6. May 28, 2010 #5
    I thought it was E^2=(pc)^2+m^2c^4 , but maybe your talking about something different , and if a photon had mass then that means that we could slow it down and we cannot slow photons down they always travel at c .
  7. May 28, 2010 #6


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    Units where c=1.
  8. May 28, 2010 #7
    no I work in the units where c = 1 ... a common trick in physics to just work in those units where your expressions becomes simple... there are different units than SI you know ;)

    and the answer is still that the photon energy is indeed kinetic
  9. May 28, 2010 #8
    i see
  10. May 30, 2010 #9
    okay i understand a bit better now. This is a little bit off topic but for spacetime, all of the models that I see or read about have a 2-dimensional plane being bent by a 3 dimensional object. How can this happen when we live in a 3 (as far as we know it) spatial dimensional world with 3 dimensional objects in it?
  11. May 31, 2010 #10
    Ax3111, I think the pictures you are referring to are supposed to be graphical analogies. If you viewed them from the perspective above the drawing, and placed another body in those drawings, then the motion of those bodies as viewed from above will approximate reality and the equations.

    Just in case I am not being clear enough, if you placed a bowling ball on a trampoline, it'll prob roll to the middle and we now have a massive object. If we could view the trampoline from above, and we then placed a smaller bowling on the trampoline, assuming the trampoline was carefully crafted (such that its fabric modeled the "fabric of the universe"), the motion of that bowling ball around that other massive object, might be analogous to, say, the moon and the Earth.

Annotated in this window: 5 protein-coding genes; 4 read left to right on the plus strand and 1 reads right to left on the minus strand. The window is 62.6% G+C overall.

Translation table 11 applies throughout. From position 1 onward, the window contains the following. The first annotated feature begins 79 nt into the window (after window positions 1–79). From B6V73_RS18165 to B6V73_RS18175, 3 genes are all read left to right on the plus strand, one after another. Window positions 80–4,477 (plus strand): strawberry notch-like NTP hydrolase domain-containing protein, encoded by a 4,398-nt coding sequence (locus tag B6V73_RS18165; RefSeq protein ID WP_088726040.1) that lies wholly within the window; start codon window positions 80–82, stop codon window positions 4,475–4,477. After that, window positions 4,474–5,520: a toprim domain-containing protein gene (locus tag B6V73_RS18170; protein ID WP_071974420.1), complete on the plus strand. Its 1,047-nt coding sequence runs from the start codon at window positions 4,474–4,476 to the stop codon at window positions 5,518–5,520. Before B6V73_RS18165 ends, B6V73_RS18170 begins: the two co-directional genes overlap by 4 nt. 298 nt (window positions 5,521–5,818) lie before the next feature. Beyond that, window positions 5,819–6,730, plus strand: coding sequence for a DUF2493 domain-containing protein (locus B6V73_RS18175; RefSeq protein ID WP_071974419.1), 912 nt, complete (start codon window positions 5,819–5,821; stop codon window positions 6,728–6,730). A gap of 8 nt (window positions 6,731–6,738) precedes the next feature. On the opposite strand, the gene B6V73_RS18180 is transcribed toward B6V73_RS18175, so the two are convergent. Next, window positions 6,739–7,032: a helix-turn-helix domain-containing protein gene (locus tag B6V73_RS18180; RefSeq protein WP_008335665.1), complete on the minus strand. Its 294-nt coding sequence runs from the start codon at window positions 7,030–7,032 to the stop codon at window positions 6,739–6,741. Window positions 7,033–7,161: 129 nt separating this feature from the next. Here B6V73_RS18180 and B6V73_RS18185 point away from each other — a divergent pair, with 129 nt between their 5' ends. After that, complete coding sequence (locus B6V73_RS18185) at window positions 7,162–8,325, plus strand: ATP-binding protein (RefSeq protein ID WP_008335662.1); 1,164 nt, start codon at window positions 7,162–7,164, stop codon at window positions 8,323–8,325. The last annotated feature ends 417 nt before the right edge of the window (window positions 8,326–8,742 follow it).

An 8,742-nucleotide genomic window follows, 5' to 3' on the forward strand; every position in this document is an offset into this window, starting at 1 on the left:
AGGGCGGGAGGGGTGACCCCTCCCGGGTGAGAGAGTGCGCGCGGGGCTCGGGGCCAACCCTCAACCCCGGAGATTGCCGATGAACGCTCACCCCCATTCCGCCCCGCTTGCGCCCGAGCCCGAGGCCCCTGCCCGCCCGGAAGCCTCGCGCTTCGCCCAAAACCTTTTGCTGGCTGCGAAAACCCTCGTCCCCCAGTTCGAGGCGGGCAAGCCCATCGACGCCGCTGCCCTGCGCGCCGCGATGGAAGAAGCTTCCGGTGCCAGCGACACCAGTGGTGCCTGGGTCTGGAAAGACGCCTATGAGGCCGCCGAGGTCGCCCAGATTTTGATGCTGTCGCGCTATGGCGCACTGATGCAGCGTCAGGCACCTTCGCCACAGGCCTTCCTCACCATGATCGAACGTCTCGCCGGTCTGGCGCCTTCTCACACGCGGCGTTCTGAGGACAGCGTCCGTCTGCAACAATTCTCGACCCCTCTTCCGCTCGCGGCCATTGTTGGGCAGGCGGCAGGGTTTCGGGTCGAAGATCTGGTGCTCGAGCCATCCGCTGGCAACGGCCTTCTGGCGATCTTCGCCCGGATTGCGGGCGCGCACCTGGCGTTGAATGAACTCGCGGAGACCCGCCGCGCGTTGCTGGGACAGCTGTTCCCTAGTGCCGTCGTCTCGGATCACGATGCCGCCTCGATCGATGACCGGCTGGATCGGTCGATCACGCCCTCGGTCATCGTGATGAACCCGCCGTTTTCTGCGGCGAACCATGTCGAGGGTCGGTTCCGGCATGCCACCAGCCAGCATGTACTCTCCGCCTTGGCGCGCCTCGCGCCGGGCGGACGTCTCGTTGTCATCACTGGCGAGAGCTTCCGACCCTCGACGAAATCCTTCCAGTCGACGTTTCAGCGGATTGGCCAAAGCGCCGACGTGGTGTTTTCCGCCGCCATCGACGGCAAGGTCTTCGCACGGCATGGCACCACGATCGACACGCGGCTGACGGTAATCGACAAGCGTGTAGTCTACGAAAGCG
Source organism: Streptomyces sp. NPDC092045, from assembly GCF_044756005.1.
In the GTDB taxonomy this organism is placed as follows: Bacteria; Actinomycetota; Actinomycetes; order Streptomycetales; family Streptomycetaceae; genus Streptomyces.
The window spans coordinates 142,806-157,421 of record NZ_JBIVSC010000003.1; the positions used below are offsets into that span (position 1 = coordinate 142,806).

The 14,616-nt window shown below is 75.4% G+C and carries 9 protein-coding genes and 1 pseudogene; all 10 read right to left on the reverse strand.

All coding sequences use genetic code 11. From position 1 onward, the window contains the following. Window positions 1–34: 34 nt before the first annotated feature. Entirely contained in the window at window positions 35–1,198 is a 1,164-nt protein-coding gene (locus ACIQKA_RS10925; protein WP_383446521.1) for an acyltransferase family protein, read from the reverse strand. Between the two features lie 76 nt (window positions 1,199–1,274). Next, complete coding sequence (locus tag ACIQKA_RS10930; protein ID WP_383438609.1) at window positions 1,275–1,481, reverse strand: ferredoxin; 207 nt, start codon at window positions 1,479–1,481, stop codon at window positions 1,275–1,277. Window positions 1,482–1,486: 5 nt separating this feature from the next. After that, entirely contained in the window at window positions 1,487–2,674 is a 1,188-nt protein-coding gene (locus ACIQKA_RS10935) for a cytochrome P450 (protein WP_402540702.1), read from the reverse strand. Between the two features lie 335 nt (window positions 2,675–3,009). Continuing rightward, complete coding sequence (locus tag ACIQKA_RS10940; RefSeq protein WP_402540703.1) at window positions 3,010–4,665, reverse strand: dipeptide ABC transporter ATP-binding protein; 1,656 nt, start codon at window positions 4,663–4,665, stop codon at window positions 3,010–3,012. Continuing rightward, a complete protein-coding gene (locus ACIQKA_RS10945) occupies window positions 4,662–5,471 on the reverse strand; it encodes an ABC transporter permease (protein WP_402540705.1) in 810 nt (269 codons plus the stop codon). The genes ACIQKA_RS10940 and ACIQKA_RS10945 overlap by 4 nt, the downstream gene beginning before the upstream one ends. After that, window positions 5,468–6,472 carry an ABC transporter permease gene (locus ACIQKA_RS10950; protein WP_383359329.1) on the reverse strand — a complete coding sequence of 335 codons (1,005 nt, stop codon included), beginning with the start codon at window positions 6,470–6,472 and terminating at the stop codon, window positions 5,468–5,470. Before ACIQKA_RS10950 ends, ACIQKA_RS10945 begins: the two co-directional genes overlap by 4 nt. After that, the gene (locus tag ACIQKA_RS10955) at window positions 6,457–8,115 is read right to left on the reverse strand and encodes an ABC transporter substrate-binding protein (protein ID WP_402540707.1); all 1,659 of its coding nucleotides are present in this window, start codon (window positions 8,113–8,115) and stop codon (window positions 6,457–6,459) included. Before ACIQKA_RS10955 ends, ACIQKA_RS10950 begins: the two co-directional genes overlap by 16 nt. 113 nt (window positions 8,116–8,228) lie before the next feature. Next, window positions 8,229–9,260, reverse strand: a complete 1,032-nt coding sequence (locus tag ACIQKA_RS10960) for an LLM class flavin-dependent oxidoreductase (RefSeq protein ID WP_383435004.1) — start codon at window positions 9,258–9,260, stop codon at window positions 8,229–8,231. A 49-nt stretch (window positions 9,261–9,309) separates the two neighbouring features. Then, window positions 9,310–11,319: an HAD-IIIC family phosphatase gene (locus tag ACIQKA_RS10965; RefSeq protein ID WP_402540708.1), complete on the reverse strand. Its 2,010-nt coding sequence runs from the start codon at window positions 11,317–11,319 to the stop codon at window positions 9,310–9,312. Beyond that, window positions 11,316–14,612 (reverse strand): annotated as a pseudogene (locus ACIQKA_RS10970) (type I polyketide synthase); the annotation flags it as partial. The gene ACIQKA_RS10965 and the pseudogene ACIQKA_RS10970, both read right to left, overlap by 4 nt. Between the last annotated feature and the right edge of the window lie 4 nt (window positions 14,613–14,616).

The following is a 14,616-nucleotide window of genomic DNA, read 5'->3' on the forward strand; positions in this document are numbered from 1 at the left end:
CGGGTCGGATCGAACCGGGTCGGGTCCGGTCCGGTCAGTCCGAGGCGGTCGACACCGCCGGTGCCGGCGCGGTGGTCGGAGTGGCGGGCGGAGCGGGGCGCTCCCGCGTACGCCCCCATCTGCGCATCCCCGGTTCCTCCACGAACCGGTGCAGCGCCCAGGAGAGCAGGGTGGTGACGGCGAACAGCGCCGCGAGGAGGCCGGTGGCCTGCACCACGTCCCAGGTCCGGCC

Does this make sense?
  12. Jun 1, 2010 #11
    I understand they're supposed to be analogies, but again you're taking a seemingly 2 dimensional plane (the trampoline) and putting 3 dimensional objects on it to make the plane bend into a 3rd dimension. But in the seemingly 3 dimensional plane that we live in and observe, how does a 3 dimensional object bend this plane to create gravity? Would it bend into an unobservable 4th dimension?
  13. Jun 1, 2010 #12
    The real situation is that 3D objects warp 3D Space, analogous to how a bowling ball warps a trampoline. How does it do this? Good question, maybe. It just does, as far as I know, i.e. that's how mass interacts with space-time. Mathematically, I think it is the case that the field's strength varies. I don't know if there is actually any "folding" taking place.

    I am not an authoritative voice on the matter (obviously) but if it helps any, that is how I have always perceived it. General Relativity is next quarter for me :P